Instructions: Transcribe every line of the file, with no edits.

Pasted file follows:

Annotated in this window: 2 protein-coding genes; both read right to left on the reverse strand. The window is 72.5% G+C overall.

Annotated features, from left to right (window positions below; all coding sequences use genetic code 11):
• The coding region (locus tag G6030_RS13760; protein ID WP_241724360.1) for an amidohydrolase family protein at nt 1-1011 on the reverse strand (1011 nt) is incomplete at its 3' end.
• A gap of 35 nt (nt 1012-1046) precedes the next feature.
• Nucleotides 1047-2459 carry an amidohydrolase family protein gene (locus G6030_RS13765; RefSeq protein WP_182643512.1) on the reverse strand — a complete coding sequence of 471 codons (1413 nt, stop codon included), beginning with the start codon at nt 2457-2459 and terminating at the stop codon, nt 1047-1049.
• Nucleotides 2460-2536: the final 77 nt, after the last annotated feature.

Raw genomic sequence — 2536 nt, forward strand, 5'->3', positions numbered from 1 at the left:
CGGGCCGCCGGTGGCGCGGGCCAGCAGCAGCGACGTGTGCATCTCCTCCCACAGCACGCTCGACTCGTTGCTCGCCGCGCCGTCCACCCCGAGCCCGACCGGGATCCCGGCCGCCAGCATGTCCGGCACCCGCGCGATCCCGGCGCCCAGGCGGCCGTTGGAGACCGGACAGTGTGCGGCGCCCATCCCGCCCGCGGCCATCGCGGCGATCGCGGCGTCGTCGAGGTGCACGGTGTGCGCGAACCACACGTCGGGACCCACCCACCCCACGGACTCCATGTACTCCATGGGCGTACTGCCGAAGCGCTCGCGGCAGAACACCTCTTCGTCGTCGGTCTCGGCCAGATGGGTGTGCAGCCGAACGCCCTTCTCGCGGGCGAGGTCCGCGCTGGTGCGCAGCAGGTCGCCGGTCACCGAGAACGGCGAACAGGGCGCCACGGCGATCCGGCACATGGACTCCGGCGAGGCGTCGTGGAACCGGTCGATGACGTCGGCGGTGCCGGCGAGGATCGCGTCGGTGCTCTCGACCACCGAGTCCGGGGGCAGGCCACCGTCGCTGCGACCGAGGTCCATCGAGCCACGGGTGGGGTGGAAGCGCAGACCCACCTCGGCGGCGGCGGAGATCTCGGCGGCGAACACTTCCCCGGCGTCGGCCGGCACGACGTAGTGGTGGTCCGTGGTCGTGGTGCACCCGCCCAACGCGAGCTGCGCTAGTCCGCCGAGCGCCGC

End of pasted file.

Annotated in this window: 2 protein-coding genes; both read right to left on the reverse strand. The window is 72.5% G+C overall.

Annotated features, from left to right (window positions below; all coding sequences use genetic code 11):
• The coding region (locus tag G6030_RS13760; protein ID WP_241724360.1) for an amidohydrolase family protein at nt 1-1011 on the reverse strand (1011 nt) is incomplete at its 3' end.
• A gap of 35 nt (nt 1012-1046) precedes the next feature.
• Nucleotides 1047-2459 carry an amidohydrolase family protein gene (locus G6030_RS13765; RefSeq protein WP_182643512.1) on the reverse strand — a complete coding sequence of 471 codons (1413 nt, stop codon included), beginning with the start codon at nt 2457-2459 and terminating at the stop codon, nt 1047-1049.
• Nucleotides 2460-2536: the final 77 nt, after the last annotated feature.

Raw genomic sequence — 2536 nt, forward strand, 5'->3', positions numbered from 1 at the left:
CGGGCCGCCGGTGGCGCGGGCCAGCAGCAGCGACGTGTGCATCTCCTCCCACAGCACGCTCGACTCGTTGCTCGCCGCGCCGTCCACCCCGAGCCCGACCGGGATCCCGGCCGCCAGCATGTCCGGCACCCGCGCGATCCCGGCGCCCAGGCGGCCGTTGGAGACCGGACAGTGTGCGGCGCCCATCCCGCCCGCGGCCATCGCGGCGATCGCGGCGTCGTCGAGGTGCACGGTGTGCGCGAACCACACGTCGGGACCCACCCACCCCACGGACTCCATGTACTCCATGGGCGTACTGCCGAAGCGCTCGCGGCAGAACACCTCTTCGTCGTCGGTCTCGGCCAGATGGGTGTGCAGCCGAACGCCCTTCTCGCGGGCGAGGTCCGCGCTGGTGCGCAGCAGGTCGCCGGTCACCGAGAACGGCGAACAGGGCGCCACGGCGATCCGGCACATGGACTCCGGCGAGGCGTCGTGGAACCGGTCGATGACGTCGGCGGTGCCGGCGAGGATCGCGTCGGTGCTCTCGACCACCGAGTCCGGGGGCAGGCCACCGTCGCTGCGACCGAGGTCCATCGAGCCACGGGTGGGGTGGAAGCGCAGACCCACCTCGGCGGCGGCGGAGATCTCGGCGGCGAACACTTCCCCGGCGTCGGCCGGCACGACGTAGTGGTGGTCCGTGGTCGTGGTGCACCCGCCCAACGCGAGCTGCGCTAGTCCGCCGAGCGCCGC